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Francis Poulenc
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Francis Poulenc

High-stakes struggle

Music | Albums show composer Francis Poulenc giving musical life to a battle with sin

Issue: "Day of reckoning," June 14, 2014

With most studies putting the percentage of homosexuals somewhere between 1 percent and 6 percent, the West’s current infatuation with same-sex attraction seems less like a case of the tail wagging the dog than the tail stub wagging the Manx cat.

Nevertheless, as the issue increasingly preoccupies Christians, two recent albums showcasing the music of Francis Poulenc, generally considered the greatest French composer of the 20th century, are worth pondering.

Poulenc died in 1963 at the age of 64, and his homosexuality has long been established. That he was also a Roman Catholic and struggled with what Roger Nichols describes as a “penchant for handsome young men of no great intellectual pretensions” is, if not less well known, certainly less celebrated nowadays.

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How hard Poulenc struggled remains unknown. He once claimed to be “as sincere” in his faith as he was in his “Parisian sexuality.” But he must have known that light hath no such fellowship with darkness. It’s telling that two of his greatest mature-period compositions are the opera Dialogues of the Carmelites (1953-1956) and Stabat Mater (1950), a 12-movement sequence for orchestra, chorus, and solo soprano based on the sorrows of Mary.

The date of Poulenc’s rededication to the faith of his father (his mother was an atheist) is usually given as 1936, the year that the sudden death of a friend plunged Poulenc into despair. Following closely on his Mass in G (1937), he composed the Concerto in G minor for organ, strings and timpani (1938), and it’s the centerpiece of Poulenc: Organ Concerto (MSR Classics) by the National Presbyterian Church organist William Neil.

“While all of Poulenc’s other concertos are relatively light-hearted works,” writes Richard Freed in the liner notes, “sometimes evoking the music hall, his Organ Concerto … is dramatic and almost unrelievedly more serious in character.”

Freed goes on to cite the attribution of the work’s seriousness to Poulenc’s “formal return to the Roman Catholic Church” (“a by no means casual gesture”), implying that one of the several ways the concerto can be heard is as an aural dramatization of the high-stakes, grace-enabled struggle against deeply rooted sin—a kind of regress-bedeviled pilgrim’s progress if you will. God doesn’t give us more than we can bear, the music seems to say, but He seldom gives us less either. By programming it immediately after Lili Boulanger’s musical prayer for the faithfully departed, “Pie Jesu,” Neil himself would seem to have had something along those lines in mind.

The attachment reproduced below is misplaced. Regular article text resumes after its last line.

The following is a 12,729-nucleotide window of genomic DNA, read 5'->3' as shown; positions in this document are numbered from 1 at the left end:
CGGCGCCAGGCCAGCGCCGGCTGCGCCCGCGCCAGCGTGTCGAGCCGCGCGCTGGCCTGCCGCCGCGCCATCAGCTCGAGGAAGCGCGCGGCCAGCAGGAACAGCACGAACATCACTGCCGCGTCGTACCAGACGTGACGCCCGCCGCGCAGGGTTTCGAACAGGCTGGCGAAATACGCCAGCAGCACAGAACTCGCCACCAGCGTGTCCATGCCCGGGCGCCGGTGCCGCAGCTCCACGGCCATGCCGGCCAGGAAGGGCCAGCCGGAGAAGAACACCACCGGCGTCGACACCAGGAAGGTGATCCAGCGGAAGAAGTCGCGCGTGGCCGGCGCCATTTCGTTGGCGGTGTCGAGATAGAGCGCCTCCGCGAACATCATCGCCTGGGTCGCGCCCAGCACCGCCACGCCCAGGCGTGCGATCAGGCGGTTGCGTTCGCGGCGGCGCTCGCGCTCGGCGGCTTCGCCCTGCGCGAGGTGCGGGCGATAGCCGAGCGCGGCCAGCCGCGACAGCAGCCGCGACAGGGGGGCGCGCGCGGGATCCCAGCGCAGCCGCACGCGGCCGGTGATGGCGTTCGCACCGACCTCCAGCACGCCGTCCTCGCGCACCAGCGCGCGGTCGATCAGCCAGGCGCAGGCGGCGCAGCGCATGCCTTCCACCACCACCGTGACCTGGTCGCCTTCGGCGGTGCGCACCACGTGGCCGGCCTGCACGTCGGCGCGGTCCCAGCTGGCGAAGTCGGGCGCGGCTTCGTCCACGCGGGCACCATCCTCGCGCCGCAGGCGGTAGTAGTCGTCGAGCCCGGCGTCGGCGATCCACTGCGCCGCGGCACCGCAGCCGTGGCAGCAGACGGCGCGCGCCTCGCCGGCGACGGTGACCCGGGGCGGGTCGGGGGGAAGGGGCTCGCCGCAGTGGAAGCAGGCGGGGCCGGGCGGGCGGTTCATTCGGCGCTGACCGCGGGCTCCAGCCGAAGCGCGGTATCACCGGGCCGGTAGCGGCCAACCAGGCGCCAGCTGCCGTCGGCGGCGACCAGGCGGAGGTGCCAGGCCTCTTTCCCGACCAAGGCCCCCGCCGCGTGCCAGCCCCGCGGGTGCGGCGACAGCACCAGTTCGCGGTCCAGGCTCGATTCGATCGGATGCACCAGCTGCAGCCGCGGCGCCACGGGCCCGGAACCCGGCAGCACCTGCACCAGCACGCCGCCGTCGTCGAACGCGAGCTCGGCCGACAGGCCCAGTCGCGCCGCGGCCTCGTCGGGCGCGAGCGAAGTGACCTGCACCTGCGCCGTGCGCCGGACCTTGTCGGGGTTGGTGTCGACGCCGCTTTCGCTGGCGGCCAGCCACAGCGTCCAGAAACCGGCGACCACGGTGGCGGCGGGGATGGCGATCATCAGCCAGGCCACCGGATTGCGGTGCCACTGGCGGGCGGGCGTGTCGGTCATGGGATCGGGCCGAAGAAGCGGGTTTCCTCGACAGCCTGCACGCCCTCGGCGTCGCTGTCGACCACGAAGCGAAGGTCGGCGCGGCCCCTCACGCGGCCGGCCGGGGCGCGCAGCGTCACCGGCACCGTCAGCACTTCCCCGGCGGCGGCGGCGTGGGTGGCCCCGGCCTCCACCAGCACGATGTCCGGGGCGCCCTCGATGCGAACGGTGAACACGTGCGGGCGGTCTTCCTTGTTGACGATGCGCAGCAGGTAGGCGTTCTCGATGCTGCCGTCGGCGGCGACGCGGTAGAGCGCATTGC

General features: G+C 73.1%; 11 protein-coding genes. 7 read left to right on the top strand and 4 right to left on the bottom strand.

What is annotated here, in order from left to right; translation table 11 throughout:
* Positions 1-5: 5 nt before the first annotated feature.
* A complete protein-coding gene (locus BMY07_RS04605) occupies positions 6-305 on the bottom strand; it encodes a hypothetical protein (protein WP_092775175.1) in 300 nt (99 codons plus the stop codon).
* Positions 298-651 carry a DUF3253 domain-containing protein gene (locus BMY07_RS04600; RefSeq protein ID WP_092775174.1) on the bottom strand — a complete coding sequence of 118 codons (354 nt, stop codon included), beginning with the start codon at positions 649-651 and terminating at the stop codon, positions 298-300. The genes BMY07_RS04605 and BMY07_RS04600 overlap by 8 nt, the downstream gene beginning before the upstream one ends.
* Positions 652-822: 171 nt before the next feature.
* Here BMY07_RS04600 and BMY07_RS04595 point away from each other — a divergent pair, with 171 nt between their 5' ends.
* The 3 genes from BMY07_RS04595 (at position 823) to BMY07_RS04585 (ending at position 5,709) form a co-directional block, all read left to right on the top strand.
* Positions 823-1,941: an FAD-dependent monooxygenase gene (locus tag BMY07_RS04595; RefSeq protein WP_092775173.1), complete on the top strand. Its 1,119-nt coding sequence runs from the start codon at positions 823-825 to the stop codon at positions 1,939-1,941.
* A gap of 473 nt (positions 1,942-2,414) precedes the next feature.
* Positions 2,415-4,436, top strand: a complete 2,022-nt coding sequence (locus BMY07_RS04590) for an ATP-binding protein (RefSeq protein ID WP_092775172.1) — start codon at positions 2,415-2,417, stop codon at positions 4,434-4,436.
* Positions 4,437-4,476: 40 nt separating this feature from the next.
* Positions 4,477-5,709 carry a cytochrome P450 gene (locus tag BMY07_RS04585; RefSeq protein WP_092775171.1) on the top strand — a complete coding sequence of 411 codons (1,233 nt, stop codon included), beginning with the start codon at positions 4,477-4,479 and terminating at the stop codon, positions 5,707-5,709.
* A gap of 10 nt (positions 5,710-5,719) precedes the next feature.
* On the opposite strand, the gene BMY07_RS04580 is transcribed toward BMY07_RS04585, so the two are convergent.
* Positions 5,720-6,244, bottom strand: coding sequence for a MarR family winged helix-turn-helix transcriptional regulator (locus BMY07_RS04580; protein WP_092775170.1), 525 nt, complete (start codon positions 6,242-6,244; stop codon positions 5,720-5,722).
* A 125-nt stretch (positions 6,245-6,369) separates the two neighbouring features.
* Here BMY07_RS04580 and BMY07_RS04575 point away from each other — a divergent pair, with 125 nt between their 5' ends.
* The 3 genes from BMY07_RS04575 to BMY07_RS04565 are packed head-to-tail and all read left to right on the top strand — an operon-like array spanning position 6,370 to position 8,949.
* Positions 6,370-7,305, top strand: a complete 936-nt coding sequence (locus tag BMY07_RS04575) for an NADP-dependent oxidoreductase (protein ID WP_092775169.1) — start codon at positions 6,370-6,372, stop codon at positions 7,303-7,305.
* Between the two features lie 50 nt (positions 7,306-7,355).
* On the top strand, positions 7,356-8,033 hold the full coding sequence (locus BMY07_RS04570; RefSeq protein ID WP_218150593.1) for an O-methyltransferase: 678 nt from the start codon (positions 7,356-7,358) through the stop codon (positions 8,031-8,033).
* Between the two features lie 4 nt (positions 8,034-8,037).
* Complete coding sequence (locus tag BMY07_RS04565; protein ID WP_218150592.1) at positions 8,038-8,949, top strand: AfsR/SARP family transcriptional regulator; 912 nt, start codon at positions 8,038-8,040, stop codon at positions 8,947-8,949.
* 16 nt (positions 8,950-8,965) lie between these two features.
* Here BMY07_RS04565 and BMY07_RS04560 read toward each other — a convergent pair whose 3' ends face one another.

A different situating of Poulenc within a sacred or at least sacred-friendly milieu occurs within the striking new album by the Italian violin and piano-playing sisters known as Duo Gazzana: Poulenc, Walton, Dallapiccola, Schnittke, Silvestrov (ECM New Series).

The gorgeously idyllic Suite im alten Stil (1972) by Alfred Schnittke that opens the disc and that leads into Poulenc’s Sonate pour violon et piano (1942-1949) predates Schnittke’s own Trinitarian baptism by a decade. But the piece’s evocation of soul-restoring green pastures and becalming waters foreshadows it. And while the Poulenc that follows is more restless, suggesting both higher peaks and deeper valleys, it’s no less beautiful. Ultimately, like the album as a whole, it’s triumphant.

Coincidentally, in the years that Poulenc was composing Sonate pour violon et piano, C.S. Lewis was giving the BBC radio talks that would become Mere Christianity.

“The sins of the flesh are bad,” he said in one, “but they are the least bad of all sins.” He probably didn’t have Poulenc’s duress-defying musical achievements in mind when he said it. But he could have. 


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